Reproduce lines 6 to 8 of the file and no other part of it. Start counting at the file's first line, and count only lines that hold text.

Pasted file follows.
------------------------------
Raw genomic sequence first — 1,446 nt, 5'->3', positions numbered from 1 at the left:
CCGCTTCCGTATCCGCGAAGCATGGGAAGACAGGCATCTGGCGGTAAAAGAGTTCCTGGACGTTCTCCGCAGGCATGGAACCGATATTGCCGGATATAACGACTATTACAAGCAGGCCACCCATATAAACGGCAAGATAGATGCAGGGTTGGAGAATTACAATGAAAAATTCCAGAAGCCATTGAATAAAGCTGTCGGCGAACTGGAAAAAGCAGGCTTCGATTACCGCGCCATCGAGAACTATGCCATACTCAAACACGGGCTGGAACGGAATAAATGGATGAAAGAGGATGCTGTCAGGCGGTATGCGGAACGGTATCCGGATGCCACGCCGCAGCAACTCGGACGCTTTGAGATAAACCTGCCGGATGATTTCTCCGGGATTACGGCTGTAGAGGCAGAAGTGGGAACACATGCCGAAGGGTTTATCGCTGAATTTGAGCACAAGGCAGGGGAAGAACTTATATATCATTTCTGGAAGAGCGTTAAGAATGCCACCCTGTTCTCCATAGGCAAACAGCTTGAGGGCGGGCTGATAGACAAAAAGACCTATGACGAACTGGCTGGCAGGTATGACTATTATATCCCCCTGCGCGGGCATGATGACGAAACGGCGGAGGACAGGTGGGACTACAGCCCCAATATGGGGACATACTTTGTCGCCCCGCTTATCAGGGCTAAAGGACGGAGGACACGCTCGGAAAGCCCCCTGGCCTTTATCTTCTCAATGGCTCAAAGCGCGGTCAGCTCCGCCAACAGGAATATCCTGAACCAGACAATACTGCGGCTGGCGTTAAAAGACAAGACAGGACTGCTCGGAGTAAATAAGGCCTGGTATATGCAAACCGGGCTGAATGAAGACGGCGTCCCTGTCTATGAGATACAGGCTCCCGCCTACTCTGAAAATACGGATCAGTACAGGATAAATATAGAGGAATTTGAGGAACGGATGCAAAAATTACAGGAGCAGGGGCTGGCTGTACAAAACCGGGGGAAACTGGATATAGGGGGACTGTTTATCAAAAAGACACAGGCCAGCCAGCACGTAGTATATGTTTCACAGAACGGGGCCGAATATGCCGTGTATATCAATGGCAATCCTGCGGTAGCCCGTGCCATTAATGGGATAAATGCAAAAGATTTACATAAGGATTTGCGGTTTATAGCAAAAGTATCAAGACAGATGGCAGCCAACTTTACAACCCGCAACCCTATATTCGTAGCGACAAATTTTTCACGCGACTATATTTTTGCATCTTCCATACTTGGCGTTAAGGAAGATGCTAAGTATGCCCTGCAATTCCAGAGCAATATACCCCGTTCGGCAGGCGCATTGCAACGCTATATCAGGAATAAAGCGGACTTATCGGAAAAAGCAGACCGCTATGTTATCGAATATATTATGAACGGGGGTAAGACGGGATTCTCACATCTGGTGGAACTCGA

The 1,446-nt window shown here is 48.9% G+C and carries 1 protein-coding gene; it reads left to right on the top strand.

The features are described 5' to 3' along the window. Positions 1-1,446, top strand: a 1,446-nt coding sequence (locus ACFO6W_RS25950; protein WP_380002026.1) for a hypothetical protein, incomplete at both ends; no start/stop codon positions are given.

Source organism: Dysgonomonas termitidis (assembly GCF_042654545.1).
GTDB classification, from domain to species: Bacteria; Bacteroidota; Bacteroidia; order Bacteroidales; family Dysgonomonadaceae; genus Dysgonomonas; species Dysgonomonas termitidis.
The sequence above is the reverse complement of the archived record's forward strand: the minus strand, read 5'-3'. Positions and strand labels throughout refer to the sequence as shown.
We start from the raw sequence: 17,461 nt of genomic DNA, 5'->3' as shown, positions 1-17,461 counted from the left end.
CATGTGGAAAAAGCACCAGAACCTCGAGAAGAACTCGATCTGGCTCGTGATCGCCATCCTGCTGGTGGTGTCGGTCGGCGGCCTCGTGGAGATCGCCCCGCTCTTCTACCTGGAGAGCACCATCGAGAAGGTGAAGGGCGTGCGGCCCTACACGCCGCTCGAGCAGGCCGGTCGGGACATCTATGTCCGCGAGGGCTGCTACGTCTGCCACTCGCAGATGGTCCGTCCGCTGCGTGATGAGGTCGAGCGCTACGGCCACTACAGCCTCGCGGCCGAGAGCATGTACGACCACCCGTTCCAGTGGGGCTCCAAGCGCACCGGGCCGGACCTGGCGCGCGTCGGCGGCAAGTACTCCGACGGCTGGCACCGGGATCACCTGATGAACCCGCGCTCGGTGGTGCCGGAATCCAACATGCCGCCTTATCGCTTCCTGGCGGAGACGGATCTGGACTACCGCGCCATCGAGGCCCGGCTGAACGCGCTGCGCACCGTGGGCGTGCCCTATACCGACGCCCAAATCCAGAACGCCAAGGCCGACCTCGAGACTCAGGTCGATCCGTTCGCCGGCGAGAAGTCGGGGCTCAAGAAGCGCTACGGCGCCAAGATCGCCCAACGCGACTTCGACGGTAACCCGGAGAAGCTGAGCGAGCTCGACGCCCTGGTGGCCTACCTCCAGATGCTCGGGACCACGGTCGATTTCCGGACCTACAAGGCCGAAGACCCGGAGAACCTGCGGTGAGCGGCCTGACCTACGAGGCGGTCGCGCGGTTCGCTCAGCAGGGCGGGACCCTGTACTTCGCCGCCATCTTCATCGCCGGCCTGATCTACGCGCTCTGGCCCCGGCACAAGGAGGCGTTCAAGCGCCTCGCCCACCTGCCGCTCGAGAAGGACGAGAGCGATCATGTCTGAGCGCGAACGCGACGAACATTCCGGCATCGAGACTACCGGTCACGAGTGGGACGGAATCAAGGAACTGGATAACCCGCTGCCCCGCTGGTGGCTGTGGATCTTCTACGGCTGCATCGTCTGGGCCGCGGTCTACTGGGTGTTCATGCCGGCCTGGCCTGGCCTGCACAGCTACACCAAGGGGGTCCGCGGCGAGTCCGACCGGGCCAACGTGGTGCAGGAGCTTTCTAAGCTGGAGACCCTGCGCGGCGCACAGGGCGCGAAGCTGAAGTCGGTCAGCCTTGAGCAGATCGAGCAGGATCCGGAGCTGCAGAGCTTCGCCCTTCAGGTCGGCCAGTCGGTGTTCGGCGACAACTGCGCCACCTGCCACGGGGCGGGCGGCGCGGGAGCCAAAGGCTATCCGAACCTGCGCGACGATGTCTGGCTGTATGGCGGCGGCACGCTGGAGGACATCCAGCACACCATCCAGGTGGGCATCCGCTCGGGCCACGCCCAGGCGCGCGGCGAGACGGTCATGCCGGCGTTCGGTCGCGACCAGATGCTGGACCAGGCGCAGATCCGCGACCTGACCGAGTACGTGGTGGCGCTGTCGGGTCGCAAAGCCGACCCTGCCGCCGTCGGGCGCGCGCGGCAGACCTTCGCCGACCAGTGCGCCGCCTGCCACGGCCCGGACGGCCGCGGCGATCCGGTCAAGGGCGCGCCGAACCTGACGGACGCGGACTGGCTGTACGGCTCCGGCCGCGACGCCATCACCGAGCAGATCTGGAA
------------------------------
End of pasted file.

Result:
GTDB classification, from domain to species: Bacteria; Bacteroidota; Bacteroidia; order Bacteroidales; family Dysgonomonadaceae; genus Dysgonomonas; species Dysgonomonas termitidis.
The sequence above is the reverse complement of the archived record's forward strand: the minus strand, read 5'-3'. Positions and strand labels throughout refer to the sequence as shown.
We start from the raw sequence: 17,461 nt of genomic DNA, 5'->3' as shown, positions 1-17,461 counted from the left end.